Sports Direct’s Mike Ashley has threatened MPs with legal action after they published details on why he could not attend a committee hearing.
Ashley has threatened legal action against the Scottish Affairs Committee saying it “breached his human rights”. But the committee is claiming Parliamentary privilege allowed it to do so.
Ashley’s presence was requested in Scottish parliament as part of an investigation over the treatment of 200 former USC workers at its Ayrshire distribution depot, as well as the use of zero-hours contracts.
But Ashley said he was unavailable for the meeting. After asking Ashley to explain in writing why he could not attend, the committee then published the letters between itself and Mr Ashley’s law firm on the Parliament website.
According to the Telegraph, The law firm, RPC, then wrote to the MPs demanding to know “why you considered you were entitled to publish [the correspondence] without our client’s consent”.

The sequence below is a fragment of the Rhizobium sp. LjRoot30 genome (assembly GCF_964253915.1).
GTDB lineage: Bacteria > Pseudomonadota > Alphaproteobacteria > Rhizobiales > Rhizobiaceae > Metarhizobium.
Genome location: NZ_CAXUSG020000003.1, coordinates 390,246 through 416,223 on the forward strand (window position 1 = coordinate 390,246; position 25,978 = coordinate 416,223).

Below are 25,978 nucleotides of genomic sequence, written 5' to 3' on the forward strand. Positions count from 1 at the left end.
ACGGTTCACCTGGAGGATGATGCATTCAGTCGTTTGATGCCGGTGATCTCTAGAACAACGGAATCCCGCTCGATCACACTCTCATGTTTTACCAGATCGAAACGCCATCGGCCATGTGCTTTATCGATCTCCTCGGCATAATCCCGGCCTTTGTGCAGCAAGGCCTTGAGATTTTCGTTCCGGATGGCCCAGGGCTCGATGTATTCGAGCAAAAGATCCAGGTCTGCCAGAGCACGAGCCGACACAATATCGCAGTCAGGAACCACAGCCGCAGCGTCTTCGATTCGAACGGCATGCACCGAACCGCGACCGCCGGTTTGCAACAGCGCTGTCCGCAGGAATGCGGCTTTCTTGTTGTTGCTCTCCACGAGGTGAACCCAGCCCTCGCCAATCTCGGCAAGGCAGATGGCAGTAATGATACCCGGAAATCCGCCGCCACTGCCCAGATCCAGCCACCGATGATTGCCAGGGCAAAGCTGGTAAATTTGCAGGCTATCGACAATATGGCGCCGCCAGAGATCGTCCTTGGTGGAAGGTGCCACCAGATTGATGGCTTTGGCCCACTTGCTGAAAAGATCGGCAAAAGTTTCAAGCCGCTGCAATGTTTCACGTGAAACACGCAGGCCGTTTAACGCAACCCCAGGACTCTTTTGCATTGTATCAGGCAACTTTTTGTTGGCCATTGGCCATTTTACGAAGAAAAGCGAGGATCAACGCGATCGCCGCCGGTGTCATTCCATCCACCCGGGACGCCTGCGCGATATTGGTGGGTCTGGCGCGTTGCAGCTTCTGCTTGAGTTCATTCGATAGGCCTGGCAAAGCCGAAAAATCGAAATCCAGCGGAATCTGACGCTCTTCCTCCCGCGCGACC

“As you know, we have expressly marked our correspondence to the committee as confidential,” RPC wrote. “We can see no basis on which you were entitled to publish any of that confidential correspondence without Sports Direct International’s consent. The fact that you have done so is considered likely to amount to a breach of our client’s confidence as a matter of law and we fully reserve all of Sports Direct International’s legal rights.”
The committee responded and said the publication of the letters is covered by Parliamentary privilege, to which RPC has disagreed, saying the publication of confidential documents has violated Article 8 of the European Convention on Human Rights.
The committee has since said the correspondence does not contain “personal or intimate information”, and asks Ashley to explain why he cannot attend in person to answer MP’s questions.